Brooks McDaniel, SVP of Building Repositioning, STO Building Group

Written by Brooks McDaniel, SVP of Building Repositioning, STO Building Group

Restoring a historic building can present a unique set of challenges. Design requirements, existing conditions, and entitlements can all complicate the process. An experienced team is key to the success of the project. Pavarini McGovern and our sister companies in the STO Building Group have been fortunate to work on several historic NYC buildings, including Lever House, MetLife Building, 100 Vandam, the Barbizon Hotel, and the Irish Arts Center, to name only a few.

Reworking (Historic) Space

When historic buildings are also registered landmarks, the challenge can rise to a whole new level. That was the case with the Barbizon Hotel, which took on a new life under our care. Originally constructed in 1929 as the 700-room Barbizon Hotel for Women, it once served as the home of Grace Kelly and Liza Minnelli, amongst others. When ownership changed hands in the early 2000s, this 23-story brick and sandstone tower, with an eclectic blend of Italian Renaissance, Gothic, and Moorish influences, was converted to luxury condominiums.

The extensive renovation included relocating the core, replacing all building systems, and updating the façade for modern energy efficiency standards. The core of the building occupied a great deal of the building space with five elevators and three stairs.

“To improve the layout and increase the sellable area, the approach was to demolish the existing core of the building and replace it with a more efficient elevator bank and a scissor stair,” says Sade Obayemi, Pavarini McGovern project executive. “By doing this, the developer gained valuable sellable square footage.”

An exterior shot of the Barbizon building in New York, NY

In addition to the usual challenges of renovating an historic structure, the Barbizon was occupied during much of the design and construction period. The work was completed in phases in consideration of the existing rent-stabilized units that were maintained, as well as active retail tenants on the lowest four floors. The occupied nature of the building meant that HVAC and electricity were required to provide services throughout the building core demolition and construction. Dealing with each of these pre-existing conditions required a tremendous amount of creative thinking, detailed design planning and in-depth coordination amongst all team consultants.

Repositioning Registered Landmarks

While a hotel to condo conversion isn’t a radical change, repositioning an historic—and especially landmarked—building into a new use presents even more challenges. Structure Tone’s New York office led the construction of one such project: converting the former Metropolitan Life Insurance building on Madison Avenue into the new Marriott Edition Hotel. The 41 story “Clocktower” office building was completed in 1909, and was the tallest building in the world at that time.

The project spanned 250,000sf of new hotel space including 273 luxury hotel rooms and suites, 5,500sf of food and beverage space, 2,100sf of meeting space, and a fitness facility. We worked with NYC Landmarks and SHPO throughout the project duration to meticulously manage the tasks and processes associated with the restoration of this historic building, and maintained strict adherence to various preservation programs. We performed a top-to-bottom exterior inspection including all setbacks, parapets, and ornamentation, to ensure that every piece of the façade of each elevation was numbered and cataloged.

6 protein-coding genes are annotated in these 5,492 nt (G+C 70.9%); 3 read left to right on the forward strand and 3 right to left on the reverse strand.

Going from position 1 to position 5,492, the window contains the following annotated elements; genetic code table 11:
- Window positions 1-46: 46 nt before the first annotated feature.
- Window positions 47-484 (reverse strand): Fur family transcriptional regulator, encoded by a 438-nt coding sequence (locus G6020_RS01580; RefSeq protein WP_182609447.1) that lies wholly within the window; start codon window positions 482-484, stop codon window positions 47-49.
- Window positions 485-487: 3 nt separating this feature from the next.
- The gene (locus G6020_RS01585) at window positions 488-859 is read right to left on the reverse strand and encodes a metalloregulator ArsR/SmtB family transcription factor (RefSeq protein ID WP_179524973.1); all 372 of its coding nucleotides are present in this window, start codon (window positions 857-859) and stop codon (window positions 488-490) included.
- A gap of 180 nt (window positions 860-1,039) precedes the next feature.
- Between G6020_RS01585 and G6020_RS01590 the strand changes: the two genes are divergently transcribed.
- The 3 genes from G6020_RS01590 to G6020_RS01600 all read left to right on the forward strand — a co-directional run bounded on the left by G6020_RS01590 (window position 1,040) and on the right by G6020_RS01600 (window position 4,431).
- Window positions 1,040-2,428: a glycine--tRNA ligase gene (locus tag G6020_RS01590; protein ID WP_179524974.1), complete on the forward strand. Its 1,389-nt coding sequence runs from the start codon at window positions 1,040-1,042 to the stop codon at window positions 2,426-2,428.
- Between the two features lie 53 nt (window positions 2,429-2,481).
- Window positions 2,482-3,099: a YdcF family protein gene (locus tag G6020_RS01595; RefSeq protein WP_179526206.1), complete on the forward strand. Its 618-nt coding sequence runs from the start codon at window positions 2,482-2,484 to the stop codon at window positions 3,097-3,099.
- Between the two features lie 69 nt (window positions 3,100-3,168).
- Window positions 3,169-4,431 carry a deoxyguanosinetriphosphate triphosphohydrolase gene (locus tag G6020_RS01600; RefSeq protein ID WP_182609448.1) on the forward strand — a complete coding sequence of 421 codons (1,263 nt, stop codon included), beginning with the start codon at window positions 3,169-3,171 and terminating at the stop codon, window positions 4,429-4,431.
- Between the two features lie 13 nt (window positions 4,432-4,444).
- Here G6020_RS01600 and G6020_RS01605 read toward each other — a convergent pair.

In order to make the restored façade perform as well as it looked, we replaced windows with new units that provided greater thermal efficiency while still being landmark-approved. The rest of the façade received higher-performance insulation to meet energy code and provide for occupant comfort.

Making It Work

The contractor team must have a strategy for physically moving a new HVAC system in and through the existing building, while shifting the old system out. For older buildings, the logistics of moving new equipment from the street to its final location within the structure can be difficult. Various pieces of large and heavy machinery will have to be moved in through existing doorways, corridors, and elevators for installation. Or, in some instances, a piece of façade must be removed to bring in larger equipment. The question of “Will it fit?” must be answered before the process can start.

At the Lever House, an iconic landmarked mid-century office building in midtown Manhattan, the Pavarini McGovern team thoroughly updated and replaced all building systems, including a new DOAS system that improves energy performance while maximizing ceiling height. The upgrades also include new chillers, HEPA filters, and an automated building management system. Long-lasting LED lights have replaced the original lighting while maintaining its aperture and image. The building systems were subject to the landmark review process to ensure that no new equipment would be visible from the street and that the new façade, with its pressurized spandrels to eliminate condensation, would visually adhere to the original design.

The goal is to not only preserve the building, but also prevent the intrusion of modern systems on a historic structure,” says Pavarini McGovern project executive Marc Depaul. “We achieved that here. An icon reborn.”

Returning to Glory

The beauty of age and patina are virtually impossible to recreate in a new building. Retaining and restoring historic buildings, while challenging, often yields results that are more than the sum of their parts. The story, aesthetics, and sustainability aspects all add up to a winning formula that preserves the past while working for the future.

The Lever House building in New York City with a large green roof, providing a sustainable and eco-friendly solution.
Lever House